Ed Tyrchniewicz was born on January 20, 1941, and grew up on a farm at Prairie Grove, just outside of Winnipeg. He attended a one-room, one-teacher school up to grade eight. Following high school at Provencher Collegiate in St. Boniface, Ed attended the University of Manitoba from which he obtained a degree in agricultural economics in 1962.

Ed’s love of agriculture and his interest in policy was stimulated by professors such as Clay Gilson and Art Wood. This led him to pursue post graduate training in agricultural economics at Purdue University. Here he was given both the Outstanding MSc Thesis Award and the Outstanding PhD Thesis Award by the American Agricultural Economics Association in 1964 and 1967, respectively.

Ed’s career was driven by the desire to contribute to the viability of farm and rural communities. He recognized the importance of developing and educating the youth to ensure the future viability of rural communities.

Ed served as Professor and then Department Head of Agricultural Economics at the University of Manitoba. He then served a term as Dean, Agriculture & Forestry, at the University of Alberta before continuing his career in Manitoba. Over his long career, he participated in numerous provincial and national public inquiries. Many of his recommendations shaped the development of Canadian and international agricultural policy and programs related to sustainable livestock production, grain handling and transportation, and natural resource management. He also undertook short-term assignments in countries including Ukraine, Bangladesh, Thailand, Kenya, India, Argentina and China.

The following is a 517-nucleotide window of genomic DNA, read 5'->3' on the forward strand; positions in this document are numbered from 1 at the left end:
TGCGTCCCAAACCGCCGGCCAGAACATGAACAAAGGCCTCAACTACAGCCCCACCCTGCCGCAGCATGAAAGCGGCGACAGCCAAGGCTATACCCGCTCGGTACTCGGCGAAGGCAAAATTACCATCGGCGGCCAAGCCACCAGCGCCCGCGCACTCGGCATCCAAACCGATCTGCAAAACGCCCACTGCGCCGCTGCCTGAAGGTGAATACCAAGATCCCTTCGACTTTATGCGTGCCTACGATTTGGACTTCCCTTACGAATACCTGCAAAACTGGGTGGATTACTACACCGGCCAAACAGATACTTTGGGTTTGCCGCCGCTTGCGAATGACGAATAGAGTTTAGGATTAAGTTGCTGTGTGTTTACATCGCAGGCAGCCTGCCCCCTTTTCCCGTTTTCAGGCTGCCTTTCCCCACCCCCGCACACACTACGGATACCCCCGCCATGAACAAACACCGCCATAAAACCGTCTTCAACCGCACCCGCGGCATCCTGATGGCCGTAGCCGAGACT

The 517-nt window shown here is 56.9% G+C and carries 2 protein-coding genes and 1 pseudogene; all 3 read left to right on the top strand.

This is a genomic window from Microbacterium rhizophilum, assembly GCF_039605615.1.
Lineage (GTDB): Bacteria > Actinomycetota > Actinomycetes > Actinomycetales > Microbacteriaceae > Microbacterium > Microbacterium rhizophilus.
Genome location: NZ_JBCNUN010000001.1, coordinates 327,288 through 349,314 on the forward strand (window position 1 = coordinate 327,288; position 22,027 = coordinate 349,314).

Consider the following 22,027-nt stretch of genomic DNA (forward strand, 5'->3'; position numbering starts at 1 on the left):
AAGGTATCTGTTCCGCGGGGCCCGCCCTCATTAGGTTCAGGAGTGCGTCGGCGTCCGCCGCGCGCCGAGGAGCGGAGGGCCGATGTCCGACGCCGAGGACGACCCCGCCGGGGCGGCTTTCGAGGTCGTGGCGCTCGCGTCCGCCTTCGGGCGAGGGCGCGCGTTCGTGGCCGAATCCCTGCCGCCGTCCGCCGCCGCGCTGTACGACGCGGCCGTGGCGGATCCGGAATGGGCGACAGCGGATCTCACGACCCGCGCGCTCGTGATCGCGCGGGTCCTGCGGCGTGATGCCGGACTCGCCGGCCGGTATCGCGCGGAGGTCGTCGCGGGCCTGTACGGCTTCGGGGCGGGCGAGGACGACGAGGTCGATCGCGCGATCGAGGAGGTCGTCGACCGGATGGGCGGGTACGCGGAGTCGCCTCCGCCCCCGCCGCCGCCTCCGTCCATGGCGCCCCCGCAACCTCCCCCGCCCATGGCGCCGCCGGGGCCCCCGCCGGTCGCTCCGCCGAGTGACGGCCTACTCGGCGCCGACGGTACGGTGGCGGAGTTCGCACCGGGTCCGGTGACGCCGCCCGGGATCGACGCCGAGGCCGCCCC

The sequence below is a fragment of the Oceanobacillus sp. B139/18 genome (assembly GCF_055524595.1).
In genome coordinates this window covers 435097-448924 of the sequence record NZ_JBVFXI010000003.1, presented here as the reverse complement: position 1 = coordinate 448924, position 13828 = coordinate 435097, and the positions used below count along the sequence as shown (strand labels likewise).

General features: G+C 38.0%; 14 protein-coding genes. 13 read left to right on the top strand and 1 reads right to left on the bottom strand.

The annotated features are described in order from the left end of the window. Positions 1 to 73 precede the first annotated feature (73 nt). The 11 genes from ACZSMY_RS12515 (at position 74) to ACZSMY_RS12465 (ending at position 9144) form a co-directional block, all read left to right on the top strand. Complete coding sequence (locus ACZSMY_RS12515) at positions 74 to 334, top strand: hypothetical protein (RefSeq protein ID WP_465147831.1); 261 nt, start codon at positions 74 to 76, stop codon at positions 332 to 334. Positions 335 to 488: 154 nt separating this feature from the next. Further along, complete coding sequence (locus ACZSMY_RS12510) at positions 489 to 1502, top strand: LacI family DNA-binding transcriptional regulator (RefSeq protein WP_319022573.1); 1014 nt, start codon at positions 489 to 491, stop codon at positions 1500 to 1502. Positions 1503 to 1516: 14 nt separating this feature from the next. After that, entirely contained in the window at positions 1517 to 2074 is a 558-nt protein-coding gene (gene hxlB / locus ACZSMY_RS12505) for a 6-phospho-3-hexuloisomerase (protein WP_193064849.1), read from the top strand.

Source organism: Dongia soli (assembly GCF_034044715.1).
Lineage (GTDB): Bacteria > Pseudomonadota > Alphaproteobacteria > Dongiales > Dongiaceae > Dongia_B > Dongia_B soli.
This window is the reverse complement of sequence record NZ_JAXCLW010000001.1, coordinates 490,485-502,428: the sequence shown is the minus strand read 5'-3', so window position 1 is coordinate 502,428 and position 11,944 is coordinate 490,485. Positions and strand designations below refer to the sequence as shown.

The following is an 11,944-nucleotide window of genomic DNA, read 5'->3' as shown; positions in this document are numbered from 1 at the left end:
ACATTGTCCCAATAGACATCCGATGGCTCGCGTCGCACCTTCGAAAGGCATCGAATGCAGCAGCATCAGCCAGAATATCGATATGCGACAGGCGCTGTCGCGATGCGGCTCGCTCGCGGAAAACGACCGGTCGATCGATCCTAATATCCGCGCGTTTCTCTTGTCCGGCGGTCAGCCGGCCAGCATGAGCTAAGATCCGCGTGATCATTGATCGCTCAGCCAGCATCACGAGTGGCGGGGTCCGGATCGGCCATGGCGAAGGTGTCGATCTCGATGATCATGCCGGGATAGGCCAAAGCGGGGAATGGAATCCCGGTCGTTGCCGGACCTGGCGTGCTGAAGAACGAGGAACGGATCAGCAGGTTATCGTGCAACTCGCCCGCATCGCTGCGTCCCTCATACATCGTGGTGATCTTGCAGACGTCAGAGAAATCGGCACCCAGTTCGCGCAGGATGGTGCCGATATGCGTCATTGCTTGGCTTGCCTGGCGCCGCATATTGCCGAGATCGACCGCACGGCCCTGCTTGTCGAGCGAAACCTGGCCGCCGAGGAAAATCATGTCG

He supervised more than 30 post graduate students to thesis and degree completion, 11 of whom were PhD candidates. He served on more than 50 examining committees, refereed 16 journal articles, contributed to six books and more than 55 research reports. Ed produced more than 130 conference papers, popular articles, and presentations. He has had a tremendous impact on Canadian and overseas agricultural policy through mentoring students and others interested in the subject.

“Dr. Ed,” as he was known to his students and colleagues, was elected Fellow of the Agricultural Institute of Canada in 1986, Fellow of the Canadian Agricultural Economics Society in 1996 and named a Distinguished Agrologist, by the Manitoba Institute of Agrologists in 2005.

Ed’s distinguished career was aided by his supportive wife and constant companion, Peggy (nee Witty) of Russell, Manitoba, whom he married in June, 1963. They have two children, Allen and David, both of whom are involved with the agriculture sector. Ed and Peggy are also the proud grandparents of three grandchildren and two great grandchildren.